It was the mid-1990s and startup technology companies were the rage. The internet had just burst onto the scene, and people in their early 20s were becoming millionaires almost on a daily basis. Young entrepreneur Dr. W. Joseph King decided it was time to throw his hat into the technology boom ring.
He became the president of Zama Networks and during his time as an entrepreneur, he played a key role in establishing a company that is now worth more than $8 billion today. In the early 2000s, the technology bubble crumbled and King decided to pursue another love of his – higher education.
He took a circuitous route through higher ed, but in 2017 he was named the 18th president of Lyon College in Batesville. He told Talk Business & Politics he was pleased to take a job in the heart of the Arkansas Ozarks.
“I wanted to be in a place that was growing,” he said.
Lyon College is one of the oldest colleges in the state. Founded as Arkansas College by Arkansas Presbyterians, Lyon College opened its doors in September 1872. Originally located in downtown Batesville, the college remained under the guidance of the Long family for much of its first four decades. Rev. Isaac J. Long served as president from the college’s founding until his death in 1891 and his son, Eugene R. Long, served two terms as president, 1891 to 1895 and 1897 to 1913, according to the school. It was co-educational from the beginning. The school changed its name to Lyon College in 1994.
In the early 2000s, King was at a professional crossroads. He helped to start several companies in the technology sector, but the landscape was changing. It was becoming more difficult to build a “team” and it was taking much longer for new innovations to get to market. Finding investors became much more difficult after the recession in 2001, too, he said.
“Even if you had a great idea, it was going to take awhile … it was hard to keep doing the same thing over and over again,” he said. “I needed something different to do.”
By 2005, King was working for Rice University. He became the executive director of Connexions at Rice, and he led the first large-scale open education initiative. Just prior to his hire at Lyon, he served as senior adviser to the president of Emory & Henry College. As executive director of the National Institute for Technology in Liberal Education, he helped almost 140 liberal arts colleges integrate inquiry, pedagogy, and technology to become more strategic and innovative.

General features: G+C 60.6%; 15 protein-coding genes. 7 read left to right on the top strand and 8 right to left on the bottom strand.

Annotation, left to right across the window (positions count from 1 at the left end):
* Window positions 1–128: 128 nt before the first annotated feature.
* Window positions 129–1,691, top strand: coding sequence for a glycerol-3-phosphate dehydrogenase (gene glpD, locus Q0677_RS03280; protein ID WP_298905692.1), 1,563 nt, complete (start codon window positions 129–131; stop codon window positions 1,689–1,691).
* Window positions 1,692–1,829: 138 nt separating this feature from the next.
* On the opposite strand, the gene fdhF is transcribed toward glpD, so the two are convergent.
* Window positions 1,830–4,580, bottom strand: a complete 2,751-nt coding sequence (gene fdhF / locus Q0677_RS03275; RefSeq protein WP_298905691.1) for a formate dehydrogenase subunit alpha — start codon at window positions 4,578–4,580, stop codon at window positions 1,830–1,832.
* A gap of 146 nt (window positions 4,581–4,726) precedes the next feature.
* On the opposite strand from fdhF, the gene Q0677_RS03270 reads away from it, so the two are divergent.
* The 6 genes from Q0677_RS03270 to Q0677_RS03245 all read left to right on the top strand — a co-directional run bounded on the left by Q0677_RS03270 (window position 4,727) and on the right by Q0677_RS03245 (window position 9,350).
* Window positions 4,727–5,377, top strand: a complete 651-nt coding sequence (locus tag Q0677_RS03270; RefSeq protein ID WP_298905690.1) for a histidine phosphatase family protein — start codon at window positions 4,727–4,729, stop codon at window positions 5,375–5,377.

Similarly, as vice president of innovation at Southwestern University, he focused on strategic opportunities. King co-authored a book, How to Run a College, and has another book, Leading a College, that will be released in the fall of this year.
Lyon College, like many other universities and colleges around the country is about to face a significant problem and the genesis of this problem began during the Great Recession that started in the fall of 2008. That recession, the worst since the Great Depression, caused a seismic shift in the jobs market and in population. People during that time couldn’t afford to have as many children, so around 2024 and beyond there will be a significant drop in the number of students available to attend college.
“By mid-decade, we could see drops of 15% to 25%,” he said. “The long-term dynamics are going to be dramatic.”
Confronting this challenge will be difficult, but King said his school is taking steps to stave off a precipitous student roster drop. Recently, the school has added a ROTC program and an exercise science program. The business degree program is also being revamped.
As traditional students become harder to enroll, the school will have to adapt, King said. The college will have to find ways to reach out to nontraditional and first generation students. The Hispanic population is rapidly growing in the area and that could be a strong source of new students, he added.
The college has always had an association with the University of Arkansas Community College at Batesville and that relationship has expanded. Many students that graduate from UACCB with two-year degrees live in the area and those educated students that already live in the area are ideal transfer candidates, he said. Lyon has actually opened an office on the UACCB campus to help facilitate transfers.
Lyon College has about 650 students this year and that equates to a 12:1 student/teacher ratio, one of the best in the state, King said. Each year about 98% of graduates have a job or are in a graduate program within six months, he said. Personally knowing teachers and faculty can have a significant impact on a student’s long-term success rate, he said.
“Our intention is to grow … that’s the path we plan to take,” he said.
When he’s not leading his new college or writing, King said he still dabbles in some entrepreneurial pursuits. He didn’t mention anything specific, but he said it’s still in his blood — a little.
“I have a side project or two,” he said with a smile.